More than sending an email, handwritten cards make a positive impression that’ll withstand time, and potentially give you a helping hand later, too.

Stay Productive

No matter how long you remain unemployed for, hiring managers will want to know how you spent your time. While finding a job is a full-time job in itself, it creates a favorable impression about your work ethic when you tack on an additional resume boost.

Take online classes to get specialized certification through sites like Coursera. In particular, Google Analytics is a valuable online course attractive to employers. Be open to accepting freelance work or professional projects. It’ll prove you’re ambitious, independent and hard-working.

Don’t Sacrifice your Humanity

This is typical millennial of me to say, but if you’re not the person to be content in a cubicle from 8:00 am – 5:00 pm every weekday, don’t force yourself to. We’re pressured from the conditions of older generations to follow this semblance of a “right of passage,” and thus slowly climb the corporate ladder to “success.”More often than not, people regret on their deathbeds that they didn’t follow their dreams. While this may be an extreme comparison, we’ve already learned so far that time flies fast. Blink and you’re suddenly 30– just how we all feel like we were 18 yesterday. How you spend your time matters.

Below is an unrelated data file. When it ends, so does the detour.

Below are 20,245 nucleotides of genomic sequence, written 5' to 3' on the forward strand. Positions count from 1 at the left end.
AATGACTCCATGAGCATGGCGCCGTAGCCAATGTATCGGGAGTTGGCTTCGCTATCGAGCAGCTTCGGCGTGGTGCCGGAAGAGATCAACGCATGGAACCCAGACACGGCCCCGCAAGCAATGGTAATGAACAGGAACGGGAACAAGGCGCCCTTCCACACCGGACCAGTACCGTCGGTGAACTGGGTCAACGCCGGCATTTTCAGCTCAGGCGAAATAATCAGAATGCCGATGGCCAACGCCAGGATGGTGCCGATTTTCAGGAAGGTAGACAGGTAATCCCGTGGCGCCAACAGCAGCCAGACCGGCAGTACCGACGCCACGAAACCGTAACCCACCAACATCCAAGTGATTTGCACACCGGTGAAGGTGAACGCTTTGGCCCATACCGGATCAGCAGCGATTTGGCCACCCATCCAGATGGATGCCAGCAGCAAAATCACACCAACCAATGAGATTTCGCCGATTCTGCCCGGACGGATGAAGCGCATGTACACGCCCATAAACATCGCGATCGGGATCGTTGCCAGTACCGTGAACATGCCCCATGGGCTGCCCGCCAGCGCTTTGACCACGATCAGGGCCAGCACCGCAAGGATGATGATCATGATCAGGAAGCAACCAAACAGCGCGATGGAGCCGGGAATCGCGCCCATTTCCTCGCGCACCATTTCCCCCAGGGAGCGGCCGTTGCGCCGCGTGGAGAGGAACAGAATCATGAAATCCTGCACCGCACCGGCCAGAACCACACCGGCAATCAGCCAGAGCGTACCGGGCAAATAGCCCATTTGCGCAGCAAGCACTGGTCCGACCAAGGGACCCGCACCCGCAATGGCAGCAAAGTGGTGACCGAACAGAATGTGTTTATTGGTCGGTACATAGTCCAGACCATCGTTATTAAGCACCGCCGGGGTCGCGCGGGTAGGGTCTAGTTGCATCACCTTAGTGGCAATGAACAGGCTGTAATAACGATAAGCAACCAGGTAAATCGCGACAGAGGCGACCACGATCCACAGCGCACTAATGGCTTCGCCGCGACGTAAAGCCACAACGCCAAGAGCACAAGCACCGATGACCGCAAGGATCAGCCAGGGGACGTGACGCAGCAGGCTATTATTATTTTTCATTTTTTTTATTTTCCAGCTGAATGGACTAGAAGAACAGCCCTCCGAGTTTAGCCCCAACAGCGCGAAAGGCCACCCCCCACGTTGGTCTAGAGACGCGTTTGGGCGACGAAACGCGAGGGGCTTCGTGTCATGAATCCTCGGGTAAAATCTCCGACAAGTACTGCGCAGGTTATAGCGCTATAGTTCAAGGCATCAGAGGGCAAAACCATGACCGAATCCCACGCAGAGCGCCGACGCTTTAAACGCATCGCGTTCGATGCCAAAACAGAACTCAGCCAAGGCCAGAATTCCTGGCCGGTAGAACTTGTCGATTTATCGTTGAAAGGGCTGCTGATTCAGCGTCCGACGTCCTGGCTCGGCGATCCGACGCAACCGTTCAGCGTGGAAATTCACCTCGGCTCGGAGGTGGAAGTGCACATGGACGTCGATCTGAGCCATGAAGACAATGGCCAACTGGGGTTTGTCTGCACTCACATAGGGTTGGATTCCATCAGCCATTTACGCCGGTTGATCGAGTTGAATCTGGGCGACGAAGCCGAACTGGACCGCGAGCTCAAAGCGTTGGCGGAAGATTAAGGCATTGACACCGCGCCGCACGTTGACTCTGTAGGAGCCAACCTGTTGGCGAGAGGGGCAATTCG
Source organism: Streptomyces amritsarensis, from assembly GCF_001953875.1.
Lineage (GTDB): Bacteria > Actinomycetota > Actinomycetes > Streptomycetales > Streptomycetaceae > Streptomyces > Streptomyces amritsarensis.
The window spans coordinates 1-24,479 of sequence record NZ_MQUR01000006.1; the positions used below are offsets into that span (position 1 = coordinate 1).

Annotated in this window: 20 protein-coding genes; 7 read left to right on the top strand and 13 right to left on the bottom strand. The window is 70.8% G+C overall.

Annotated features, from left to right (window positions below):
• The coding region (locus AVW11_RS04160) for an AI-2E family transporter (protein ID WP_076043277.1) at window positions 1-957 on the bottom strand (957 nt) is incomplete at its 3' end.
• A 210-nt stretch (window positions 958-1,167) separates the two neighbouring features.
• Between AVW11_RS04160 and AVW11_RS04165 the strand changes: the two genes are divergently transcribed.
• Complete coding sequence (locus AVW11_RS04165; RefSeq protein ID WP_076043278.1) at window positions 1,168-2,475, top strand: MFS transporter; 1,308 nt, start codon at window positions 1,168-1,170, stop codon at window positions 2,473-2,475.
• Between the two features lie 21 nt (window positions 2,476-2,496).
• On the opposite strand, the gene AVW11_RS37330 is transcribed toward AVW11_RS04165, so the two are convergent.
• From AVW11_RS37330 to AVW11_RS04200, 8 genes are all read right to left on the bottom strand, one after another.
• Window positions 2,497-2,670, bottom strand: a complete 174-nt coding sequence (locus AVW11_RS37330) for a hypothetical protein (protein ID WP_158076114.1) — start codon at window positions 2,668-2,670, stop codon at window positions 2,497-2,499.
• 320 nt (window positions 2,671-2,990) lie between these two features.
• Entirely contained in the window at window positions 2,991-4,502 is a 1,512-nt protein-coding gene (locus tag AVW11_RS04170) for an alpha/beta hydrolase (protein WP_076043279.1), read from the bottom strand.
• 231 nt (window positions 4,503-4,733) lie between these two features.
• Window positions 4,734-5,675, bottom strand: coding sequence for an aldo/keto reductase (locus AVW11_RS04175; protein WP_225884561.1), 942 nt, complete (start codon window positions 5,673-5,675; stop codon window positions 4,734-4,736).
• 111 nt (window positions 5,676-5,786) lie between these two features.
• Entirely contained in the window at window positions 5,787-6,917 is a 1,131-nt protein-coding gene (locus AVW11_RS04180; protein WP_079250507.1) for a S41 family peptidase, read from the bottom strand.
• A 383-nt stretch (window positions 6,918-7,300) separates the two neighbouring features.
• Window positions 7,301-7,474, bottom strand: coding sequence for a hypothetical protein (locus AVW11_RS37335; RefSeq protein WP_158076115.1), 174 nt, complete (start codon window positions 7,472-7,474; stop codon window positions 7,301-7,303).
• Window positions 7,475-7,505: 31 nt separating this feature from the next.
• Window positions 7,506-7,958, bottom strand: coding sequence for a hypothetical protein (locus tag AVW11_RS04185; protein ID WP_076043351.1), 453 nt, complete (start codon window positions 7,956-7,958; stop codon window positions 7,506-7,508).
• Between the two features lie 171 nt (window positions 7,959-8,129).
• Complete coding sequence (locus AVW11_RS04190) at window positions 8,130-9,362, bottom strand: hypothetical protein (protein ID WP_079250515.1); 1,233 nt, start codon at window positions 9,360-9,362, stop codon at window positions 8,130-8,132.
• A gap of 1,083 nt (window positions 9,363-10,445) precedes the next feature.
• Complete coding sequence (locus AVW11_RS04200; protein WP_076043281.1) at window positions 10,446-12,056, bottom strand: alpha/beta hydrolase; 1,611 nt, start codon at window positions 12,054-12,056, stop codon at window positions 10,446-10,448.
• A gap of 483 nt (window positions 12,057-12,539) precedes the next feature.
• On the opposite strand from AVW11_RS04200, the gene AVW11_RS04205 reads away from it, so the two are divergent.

More often than not, people regret on their deathbeds that they didn’t follow their dreams. While this may be an extreme comparison, we’ve already learned so far that time flies fast. Blink and you’re suddenly 30– just how we all feel like we were 18 yesterday. How you spend your time matters.

Be mindful and strategic about the roles you take on. Consider how much they’ll bolster your career, and how much you’re willing to sacrifice for it. Granted, your first job is probably not going to be the most favorite position of your career, but it can help you reach your dream role. Be smart about what positions you take: it’s an average first job if you’re bored, but it’s not worth it if you’re miserable.

Keep your Chin Up!

Searching for a job, especially an entry-level one to kick start your career, can be a deeply discouraging process at times. I had moments where I actually screamed in frustration. It’s difficult to always stay positive about a process you can’t control. It doesn’t feel fair: you go to school for 12-20 years all in an attempt to succeed in your career, but there’s still no promises. All the work I had put in over the years to place me in a lucrative position felt fruitless. I finally understood why adults miss college so much.

However, like any other rejection, it’s important not to take it too personally. Employers rely on brief impressions of candidates to make their choice, and they may not always be right in their pick, either. However, they’re looking at people for what value they can give to their organization, rather than a judge on personal character. Keep kissing job frogs and turning those stones over– you’ll find your perfect company with just an extra dose of optimism, confidence, and enthusiasm.